Interoperability

Pegasus execution environments can be Condor pools, Grid infrastructures such as Open Science Grid and XSEDE, Amazon EC2, Google Cloud, and many campus HPC clusters.

Monitoring

Pegasus has a runtime monitoring daemon that monitors the running workflow, parse the workflow job, and task logs and populates them into a workflow database. The database stores both performance and provenance information. It provides tools for monitoring status, debugging and diagnosing failures, showing summary and statistics, with web dashboard and plots.

Performance

The Pegasus mapper can reorder, group, and prioritize tasks in order to increase overall workflow performance. Most optimization is done at compile time workflow restructuring. Runtime optimization relies on hierarchical workflow, as the sub-workflows are mapped and planned just-in-time, so mapping and execution interleaves, and allow some dynamic workflows. Full features of dynamic planning may be added in the future.

Reliability

Jobs and data transfers are automatically retried in case of failures. Debugging tools such as pegasus-analyzer help the user to debug the workflow in case of non-recoverable failures.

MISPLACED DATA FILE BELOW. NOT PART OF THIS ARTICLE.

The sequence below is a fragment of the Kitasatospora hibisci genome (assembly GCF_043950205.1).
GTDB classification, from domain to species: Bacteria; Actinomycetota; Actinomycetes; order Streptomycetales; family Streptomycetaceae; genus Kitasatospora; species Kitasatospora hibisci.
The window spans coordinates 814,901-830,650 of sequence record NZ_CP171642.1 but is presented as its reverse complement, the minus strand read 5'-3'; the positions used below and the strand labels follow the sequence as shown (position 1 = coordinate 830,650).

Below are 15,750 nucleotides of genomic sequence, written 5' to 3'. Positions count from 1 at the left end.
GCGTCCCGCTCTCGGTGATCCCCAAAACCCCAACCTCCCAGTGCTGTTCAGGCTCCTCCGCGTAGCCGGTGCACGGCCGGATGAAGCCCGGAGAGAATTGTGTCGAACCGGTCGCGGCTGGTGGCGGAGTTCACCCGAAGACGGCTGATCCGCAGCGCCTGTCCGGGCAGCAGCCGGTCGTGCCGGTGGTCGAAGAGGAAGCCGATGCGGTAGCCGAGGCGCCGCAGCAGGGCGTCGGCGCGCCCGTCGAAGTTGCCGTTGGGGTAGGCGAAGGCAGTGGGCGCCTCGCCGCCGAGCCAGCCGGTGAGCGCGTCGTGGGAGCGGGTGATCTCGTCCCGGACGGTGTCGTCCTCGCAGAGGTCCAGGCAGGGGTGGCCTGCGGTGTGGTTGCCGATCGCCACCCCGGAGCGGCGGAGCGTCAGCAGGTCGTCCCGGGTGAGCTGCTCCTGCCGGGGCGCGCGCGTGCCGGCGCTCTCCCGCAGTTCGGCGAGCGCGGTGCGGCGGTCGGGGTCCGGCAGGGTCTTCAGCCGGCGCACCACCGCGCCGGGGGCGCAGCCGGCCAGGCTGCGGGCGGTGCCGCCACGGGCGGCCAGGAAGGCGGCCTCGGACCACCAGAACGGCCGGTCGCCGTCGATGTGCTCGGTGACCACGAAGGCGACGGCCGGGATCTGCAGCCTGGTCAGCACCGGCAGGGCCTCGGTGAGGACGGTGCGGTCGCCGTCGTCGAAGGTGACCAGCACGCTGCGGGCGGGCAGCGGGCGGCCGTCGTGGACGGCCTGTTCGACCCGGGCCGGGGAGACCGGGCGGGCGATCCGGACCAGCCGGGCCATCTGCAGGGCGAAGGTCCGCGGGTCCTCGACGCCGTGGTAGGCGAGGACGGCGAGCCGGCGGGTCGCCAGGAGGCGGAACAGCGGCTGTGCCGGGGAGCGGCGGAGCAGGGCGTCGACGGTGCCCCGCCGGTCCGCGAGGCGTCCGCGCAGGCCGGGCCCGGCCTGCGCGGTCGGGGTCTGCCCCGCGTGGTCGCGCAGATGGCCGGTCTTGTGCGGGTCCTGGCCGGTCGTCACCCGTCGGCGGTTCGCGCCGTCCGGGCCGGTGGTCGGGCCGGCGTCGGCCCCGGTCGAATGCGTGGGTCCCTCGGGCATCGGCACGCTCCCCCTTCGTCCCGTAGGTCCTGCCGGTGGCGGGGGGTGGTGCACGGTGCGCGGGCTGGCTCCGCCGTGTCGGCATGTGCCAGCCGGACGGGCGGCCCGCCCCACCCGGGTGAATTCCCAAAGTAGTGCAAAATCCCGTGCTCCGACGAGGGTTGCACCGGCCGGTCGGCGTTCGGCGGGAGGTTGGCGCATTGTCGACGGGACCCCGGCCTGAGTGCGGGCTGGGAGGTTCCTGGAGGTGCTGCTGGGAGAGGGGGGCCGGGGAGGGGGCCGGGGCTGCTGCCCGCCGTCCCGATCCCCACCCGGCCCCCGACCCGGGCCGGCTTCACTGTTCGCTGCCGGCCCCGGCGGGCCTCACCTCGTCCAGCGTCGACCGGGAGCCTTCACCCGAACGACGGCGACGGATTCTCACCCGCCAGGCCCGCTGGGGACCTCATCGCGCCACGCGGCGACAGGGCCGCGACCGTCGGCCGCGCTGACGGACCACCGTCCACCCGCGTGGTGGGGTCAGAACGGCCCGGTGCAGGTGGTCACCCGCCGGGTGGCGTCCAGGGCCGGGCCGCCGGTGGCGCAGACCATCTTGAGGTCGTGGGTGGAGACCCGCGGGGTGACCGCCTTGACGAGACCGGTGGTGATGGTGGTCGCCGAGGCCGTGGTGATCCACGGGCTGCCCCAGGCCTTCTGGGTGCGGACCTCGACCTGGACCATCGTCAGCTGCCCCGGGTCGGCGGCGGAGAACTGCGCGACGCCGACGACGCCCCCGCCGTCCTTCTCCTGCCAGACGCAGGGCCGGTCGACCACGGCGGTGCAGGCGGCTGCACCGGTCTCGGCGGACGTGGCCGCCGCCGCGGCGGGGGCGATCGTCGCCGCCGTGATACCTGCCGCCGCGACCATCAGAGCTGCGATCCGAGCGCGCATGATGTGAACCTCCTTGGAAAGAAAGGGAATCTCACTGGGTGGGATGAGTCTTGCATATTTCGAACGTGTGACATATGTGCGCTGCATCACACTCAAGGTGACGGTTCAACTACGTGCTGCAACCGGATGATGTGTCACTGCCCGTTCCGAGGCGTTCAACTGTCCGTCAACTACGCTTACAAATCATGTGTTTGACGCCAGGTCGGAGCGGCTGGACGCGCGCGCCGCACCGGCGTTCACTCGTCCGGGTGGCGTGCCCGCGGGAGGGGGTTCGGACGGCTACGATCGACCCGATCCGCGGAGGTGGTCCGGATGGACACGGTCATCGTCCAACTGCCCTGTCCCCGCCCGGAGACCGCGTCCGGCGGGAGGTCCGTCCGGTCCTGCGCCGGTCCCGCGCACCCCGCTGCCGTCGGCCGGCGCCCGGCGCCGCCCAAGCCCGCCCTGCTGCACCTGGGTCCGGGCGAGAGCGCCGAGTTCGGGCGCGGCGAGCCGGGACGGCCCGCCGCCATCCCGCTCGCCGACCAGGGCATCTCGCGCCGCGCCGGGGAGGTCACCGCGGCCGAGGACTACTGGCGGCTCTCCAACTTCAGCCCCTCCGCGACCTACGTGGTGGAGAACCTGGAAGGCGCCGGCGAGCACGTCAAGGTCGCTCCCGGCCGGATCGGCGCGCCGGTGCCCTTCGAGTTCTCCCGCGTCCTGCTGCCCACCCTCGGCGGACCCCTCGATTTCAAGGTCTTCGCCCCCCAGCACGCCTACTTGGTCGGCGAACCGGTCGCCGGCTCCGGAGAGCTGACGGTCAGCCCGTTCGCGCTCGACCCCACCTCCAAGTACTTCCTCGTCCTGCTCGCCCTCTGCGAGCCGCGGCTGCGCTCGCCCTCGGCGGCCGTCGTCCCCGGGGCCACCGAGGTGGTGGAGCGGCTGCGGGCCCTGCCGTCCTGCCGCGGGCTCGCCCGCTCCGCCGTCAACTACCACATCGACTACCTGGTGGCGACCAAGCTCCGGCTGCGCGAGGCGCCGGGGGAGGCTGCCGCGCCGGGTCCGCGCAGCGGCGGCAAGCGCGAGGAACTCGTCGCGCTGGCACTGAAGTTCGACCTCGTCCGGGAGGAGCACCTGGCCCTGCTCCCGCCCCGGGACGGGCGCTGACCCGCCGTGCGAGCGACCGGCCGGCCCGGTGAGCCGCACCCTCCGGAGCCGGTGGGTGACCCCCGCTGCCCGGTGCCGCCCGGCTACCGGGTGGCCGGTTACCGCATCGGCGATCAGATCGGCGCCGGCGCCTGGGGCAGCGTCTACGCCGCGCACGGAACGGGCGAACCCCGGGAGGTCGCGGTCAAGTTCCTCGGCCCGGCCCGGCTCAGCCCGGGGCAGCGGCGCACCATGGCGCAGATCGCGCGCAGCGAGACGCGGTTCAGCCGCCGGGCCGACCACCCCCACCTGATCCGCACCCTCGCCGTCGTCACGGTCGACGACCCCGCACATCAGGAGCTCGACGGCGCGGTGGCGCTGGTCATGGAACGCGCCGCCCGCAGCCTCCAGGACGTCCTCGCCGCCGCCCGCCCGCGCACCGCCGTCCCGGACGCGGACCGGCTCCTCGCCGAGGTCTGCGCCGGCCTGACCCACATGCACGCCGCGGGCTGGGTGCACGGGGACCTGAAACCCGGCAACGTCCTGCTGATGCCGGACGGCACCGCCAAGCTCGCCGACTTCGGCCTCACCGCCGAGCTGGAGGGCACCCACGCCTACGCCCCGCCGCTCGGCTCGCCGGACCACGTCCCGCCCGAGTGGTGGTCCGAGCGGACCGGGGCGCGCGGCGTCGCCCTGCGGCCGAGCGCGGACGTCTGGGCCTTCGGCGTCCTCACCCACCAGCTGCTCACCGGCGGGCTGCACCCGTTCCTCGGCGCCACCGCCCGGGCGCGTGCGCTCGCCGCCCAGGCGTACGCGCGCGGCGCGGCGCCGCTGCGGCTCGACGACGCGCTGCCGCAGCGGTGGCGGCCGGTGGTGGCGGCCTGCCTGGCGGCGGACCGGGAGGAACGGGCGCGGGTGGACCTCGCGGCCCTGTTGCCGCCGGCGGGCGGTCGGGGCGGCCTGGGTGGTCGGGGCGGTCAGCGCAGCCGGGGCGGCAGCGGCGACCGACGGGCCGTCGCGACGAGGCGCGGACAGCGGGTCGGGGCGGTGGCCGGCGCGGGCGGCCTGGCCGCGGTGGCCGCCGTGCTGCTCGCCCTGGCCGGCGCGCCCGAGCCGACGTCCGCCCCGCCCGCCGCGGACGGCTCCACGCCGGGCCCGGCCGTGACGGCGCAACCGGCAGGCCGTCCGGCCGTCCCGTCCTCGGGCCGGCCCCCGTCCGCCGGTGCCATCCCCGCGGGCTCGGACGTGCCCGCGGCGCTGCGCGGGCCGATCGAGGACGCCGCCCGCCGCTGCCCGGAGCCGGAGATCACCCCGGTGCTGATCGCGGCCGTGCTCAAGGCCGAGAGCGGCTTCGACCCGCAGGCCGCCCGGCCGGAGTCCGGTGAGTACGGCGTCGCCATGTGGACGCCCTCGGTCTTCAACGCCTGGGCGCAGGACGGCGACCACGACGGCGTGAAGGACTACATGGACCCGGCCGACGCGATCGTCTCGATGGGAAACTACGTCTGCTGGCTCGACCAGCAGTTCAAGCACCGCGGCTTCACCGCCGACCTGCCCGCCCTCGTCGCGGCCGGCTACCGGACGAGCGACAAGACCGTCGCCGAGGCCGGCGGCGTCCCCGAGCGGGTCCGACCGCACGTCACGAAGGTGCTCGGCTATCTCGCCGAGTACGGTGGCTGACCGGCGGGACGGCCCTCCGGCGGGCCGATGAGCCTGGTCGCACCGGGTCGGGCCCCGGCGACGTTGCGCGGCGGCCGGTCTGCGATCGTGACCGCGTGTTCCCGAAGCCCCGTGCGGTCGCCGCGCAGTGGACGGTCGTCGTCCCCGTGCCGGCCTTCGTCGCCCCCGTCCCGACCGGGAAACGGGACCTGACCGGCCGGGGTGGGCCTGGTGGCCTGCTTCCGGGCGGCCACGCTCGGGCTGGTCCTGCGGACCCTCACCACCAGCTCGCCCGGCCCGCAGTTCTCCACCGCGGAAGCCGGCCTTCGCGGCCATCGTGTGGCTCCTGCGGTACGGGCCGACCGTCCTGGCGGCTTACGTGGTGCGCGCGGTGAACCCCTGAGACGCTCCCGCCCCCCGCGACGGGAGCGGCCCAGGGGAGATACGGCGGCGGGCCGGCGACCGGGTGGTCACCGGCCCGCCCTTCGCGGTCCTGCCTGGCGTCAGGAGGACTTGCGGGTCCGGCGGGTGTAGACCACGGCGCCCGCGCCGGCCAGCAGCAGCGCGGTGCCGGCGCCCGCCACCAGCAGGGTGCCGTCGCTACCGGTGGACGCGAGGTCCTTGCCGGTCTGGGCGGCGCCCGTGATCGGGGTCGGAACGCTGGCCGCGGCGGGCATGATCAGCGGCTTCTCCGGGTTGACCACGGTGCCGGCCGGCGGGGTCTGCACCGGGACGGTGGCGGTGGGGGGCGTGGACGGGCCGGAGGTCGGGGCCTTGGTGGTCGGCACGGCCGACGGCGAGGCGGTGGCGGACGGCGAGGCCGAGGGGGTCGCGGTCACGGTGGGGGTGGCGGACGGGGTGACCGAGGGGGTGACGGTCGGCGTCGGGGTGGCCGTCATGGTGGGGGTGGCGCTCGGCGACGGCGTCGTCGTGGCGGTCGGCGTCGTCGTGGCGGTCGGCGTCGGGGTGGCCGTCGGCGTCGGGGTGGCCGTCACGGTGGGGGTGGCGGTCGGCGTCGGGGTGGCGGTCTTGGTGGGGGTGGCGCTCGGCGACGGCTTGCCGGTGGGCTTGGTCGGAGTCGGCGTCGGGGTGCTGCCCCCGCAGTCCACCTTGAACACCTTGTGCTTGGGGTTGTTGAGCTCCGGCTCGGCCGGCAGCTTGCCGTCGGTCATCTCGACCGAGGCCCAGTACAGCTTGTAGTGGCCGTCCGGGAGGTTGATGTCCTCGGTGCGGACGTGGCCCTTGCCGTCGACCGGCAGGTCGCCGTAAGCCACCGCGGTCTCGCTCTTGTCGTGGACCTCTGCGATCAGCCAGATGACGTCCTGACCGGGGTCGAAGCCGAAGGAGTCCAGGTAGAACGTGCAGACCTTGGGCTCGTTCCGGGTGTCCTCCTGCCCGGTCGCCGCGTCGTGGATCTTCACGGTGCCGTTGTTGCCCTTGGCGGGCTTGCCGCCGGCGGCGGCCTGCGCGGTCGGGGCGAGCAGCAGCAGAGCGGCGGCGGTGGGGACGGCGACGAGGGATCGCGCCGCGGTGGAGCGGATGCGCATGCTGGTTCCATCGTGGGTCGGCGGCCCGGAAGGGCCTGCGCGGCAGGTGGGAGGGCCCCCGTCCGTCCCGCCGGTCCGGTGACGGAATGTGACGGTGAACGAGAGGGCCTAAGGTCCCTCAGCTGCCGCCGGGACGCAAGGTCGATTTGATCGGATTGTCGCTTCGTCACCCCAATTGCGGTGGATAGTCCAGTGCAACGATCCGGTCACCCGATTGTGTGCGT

When errors occur, Pegasus tries to recover when possible by retrying tasks, by retrying the entire workflow, by providing workflow-level checkpointing, by re-mapping portions of the workflow, by trying alternative data sources for staging data, and, when all else fails, by providing a rescue workflow containing a description of only the work that remains to be done.

Scalability

Pegasus can scale both the size of the workflow, and the resources that the workflow is distributed over. Pegasus runs workflows ranging from just a few computational tasks up to* 1 million* (using sub-DAG). The number of resources involved in executing a workflow can scale as needed without any impediments to performance.

Support

There are currently 5 programmers involved in Pegasus development.